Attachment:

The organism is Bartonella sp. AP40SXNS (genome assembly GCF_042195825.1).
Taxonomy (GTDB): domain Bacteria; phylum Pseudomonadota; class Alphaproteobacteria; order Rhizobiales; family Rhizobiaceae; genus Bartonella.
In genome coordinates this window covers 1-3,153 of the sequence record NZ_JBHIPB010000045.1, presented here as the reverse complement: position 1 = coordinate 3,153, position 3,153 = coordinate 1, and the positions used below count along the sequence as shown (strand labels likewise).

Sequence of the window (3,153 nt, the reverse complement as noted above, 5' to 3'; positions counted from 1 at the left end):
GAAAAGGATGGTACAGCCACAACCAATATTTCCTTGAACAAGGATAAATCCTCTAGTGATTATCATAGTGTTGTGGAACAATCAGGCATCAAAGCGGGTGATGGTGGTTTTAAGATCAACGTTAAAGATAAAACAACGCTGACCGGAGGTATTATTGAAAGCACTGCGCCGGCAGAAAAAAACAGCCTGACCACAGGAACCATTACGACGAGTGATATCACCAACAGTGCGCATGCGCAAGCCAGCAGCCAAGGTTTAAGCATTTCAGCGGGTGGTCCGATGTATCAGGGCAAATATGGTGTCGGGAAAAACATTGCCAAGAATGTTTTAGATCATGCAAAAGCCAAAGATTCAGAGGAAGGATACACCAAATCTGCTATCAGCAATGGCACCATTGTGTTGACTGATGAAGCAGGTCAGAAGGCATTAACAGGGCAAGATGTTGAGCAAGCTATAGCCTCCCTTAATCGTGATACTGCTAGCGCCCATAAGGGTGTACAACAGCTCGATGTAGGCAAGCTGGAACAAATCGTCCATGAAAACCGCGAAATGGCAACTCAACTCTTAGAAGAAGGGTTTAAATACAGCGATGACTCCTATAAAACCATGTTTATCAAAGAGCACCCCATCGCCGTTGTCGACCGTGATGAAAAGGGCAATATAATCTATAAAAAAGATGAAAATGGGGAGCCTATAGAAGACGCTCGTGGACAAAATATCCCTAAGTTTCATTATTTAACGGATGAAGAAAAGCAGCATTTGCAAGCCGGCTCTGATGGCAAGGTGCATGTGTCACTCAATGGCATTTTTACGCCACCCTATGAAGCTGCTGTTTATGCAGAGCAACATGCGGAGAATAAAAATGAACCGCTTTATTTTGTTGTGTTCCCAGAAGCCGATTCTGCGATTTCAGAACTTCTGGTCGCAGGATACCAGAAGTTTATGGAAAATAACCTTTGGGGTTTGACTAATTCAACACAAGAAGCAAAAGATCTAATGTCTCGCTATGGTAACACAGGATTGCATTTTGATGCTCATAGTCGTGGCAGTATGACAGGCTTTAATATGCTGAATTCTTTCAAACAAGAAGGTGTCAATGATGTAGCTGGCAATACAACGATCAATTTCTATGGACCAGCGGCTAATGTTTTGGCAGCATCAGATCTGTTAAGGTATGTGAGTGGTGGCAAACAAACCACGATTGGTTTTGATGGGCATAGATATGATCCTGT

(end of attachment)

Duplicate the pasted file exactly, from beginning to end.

The organism is Bartonella sp. AP40SXNS (genome assembly GCF_042195825.1).
Taxonomy (GTDB): domain Bacteria; phylum Pseudomonadota; class Alphaproteobacteria; order Rhizobiales; family Rhizobiaceae; genus Bartonella.
In genome coordinates this window covers 1-3,153 of the sequence record NZ_JBHIPB010000045.1, presented here as the reverse complement: position 1 = coordinate 3,153, position 3,153 = coordinate 1, and the positions used below count along the sequence as shown (strand labels likewise).

Sequence of the window (3,153 nt, the reverse complement as noted above, 5' to 3'; positions counted from 1 at the left end):
GAAAAGGATGGTACAGCCACAACCAATATTTCCTTGAACAAGGATAAATCCTCTAGTGATTATCATAGTGTTGTGGAACAATCAGGCATCAAAGCGGGTGATGGTGGTTTTAAGATCAACGTTAAAGATAAAACAACGCTGACCGGAGGTATTATTGAAAGCACTGCGCCGGCAGAAAAAAACAGCCTGACCACAGGAACCATTACGACGAGTGATATCACCAACAGTGCGCATGCGCAAGCCAGCAGCCAAGGTTTAAGCATTTCAGCGGGTGGTCCGATGTATCAGGGCAAATATGGTGTCGGGAAAAACATTGCCAAGAATGTTTTAGATCATGCAAAAGCCAAAGATTCAGAGGAAGGATACACCAAATCTGCTATCAGCAATGGCACCATTGTGTTGACTGATGAAGCAGGTCAGAAGGCATTAACAGGGCAAGATGTTGAGCAAGCTATAGCCTCCCTTAATCGTGATACTGCTAGCGCCCATAAGGGTGTACAACAGCTCGATGTAGGCAAGCTGGAACAAATCGTCCATGAAAACCGCGAAATGGCAACTCAACTCTTAGAAGAAGGGTTTAAATACAGCGATGACTCCTATAAAACCATGTTTATCAAAGAGCACCCCATCGCCGTTGTCGACCGTGATGAAAAGGGCAATATAATCTATAAAAAAGATGAAAATGGGGAGCCTATAGAAGACGCTCGTGGACAAAATATCCCTAAGTTTCATTATTTAACGGATGAAGAAAAGCAGCATTTGCAAGCCGGCTCTGATGGCAAGGTGCATGTGTCACTCAATGGCATTTTTACGCCACCCTATGAAGCTGCTGTTTATGCAGAGCAACATGCGGAGAATAAAAATGAACCGCTTTATTTTGTTGTGTTCCCAGAAGCCGATTCTGCGATTTCAGAACTTCTGGTCGCAGGATACCAGAAGTTTATGGAAAATAACCTTTGGGGTTTGACTAATTCAACACAAGAAGCAAAAGATCTAATGTCTCGCTATGGTAACACAGGATTGCATTTTGATGCTCATAGTCGTGGCAGTATGACAGGCTTTAATATGCTGAATTCTTTCAAACAAGAAGGTGTCAATGATGTAGCTGGCAATACAACGATCAATTTCTATGGACCAGCGGCTAATGTTTTGGCAGCATCAGATCTGTTAAGGTATGTGAGTGGTGGCAAACAAACCACGATTGGTTTTGATGGGCATAGATATGATCCTGT